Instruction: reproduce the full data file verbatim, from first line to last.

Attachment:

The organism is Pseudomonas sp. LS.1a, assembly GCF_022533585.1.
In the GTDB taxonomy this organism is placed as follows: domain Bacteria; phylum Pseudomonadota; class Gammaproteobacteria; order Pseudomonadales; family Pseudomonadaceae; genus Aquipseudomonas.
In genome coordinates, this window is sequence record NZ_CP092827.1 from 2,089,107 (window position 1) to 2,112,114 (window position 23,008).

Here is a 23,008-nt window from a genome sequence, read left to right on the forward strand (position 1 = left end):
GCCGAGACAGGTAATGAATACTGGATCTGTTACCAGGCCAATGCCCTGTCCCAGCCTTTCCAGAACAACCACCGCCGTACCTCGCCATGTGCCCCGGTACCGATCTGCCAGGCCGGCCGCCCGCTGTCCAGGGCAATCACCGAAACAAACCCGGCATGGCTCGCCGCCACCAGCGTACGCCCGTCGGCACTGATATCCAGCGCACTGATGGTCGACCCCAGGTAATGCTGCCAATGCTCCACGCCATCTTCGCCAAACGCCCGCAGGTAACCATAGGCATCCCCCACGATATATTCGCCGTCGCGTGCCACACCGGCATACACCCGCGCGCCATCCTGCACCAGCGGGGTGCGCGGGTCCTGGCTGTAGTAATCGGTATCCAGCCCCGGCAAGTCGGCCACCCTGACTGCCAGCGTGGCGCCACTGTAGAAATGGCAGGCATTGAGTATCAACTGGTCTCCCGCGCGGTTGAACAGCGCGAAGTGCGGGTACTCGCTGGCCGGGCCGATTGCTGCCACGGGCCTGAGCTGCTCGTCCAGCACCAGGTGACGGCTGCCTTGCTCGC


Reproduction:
The organism is Pseudomonas sp. LS.1a, assembly GCF_022533585.1.
In the GTDB taxonomy this organism is placed as follows: domain Bacteria; phylum Pseudomonadota; class Gammaproteobacteria; order Pseudomonadales; family Pseudomonadaceae; genus Aquipseudomonas.
In genome coordinates, this window is sequence record NZ_CP092827.1 from 2,089,107 (window position 1) to 2,112,114 (window position 23,008).

Here is a 23,008-nt window from a genome sequence, read left to right on the forward strand (position 1 = left end):
GCCGAGACAGGTAATGAATACTGGATCTGTTACCAGGCCAATGCCCTGTCCCAGCCTTTCCAGAACAACCACCGCCGTACCTCGCCATGTGCCCCGGTACCGATCTGCCAGGCCGGCCGCCCGCTGTCCAGGGCAATCACCGAAACAAACCCGGCATGGCTCGCCGCCACCAGCGTACGCCCGTCGGCACTGATATCCAGCGCACTGATGGTCGACCCCAGGTAATGCTGCCAATGCTCCACGCCATCTTCGCCAAACGCCCGCAGGTAACCATAGGCATCCCCCACGATATATTCGCCGTCGCGTGCCACACCGGCATACACCCGCGCGCCATCCTGCACCAGCGGGGTGCGCGGGTCCTGGCTGTAGTAATCGGTATCCAGCCCCGGCAAGTCGGCCACCCTGACTGCCAGCGTGGCGCCACTGTAGAAATGGCAGGCATTGAGTATCAACTGGTCTCCCGCGCGGTTGAACAGCGCGAAGTGCGGGTACTCGCTGGCCGGGCCGATTGCTGCCACGGGCCTGAGCTGCTCGTCCAGCACCAGGTGACGGCTGCCTTGCTCGC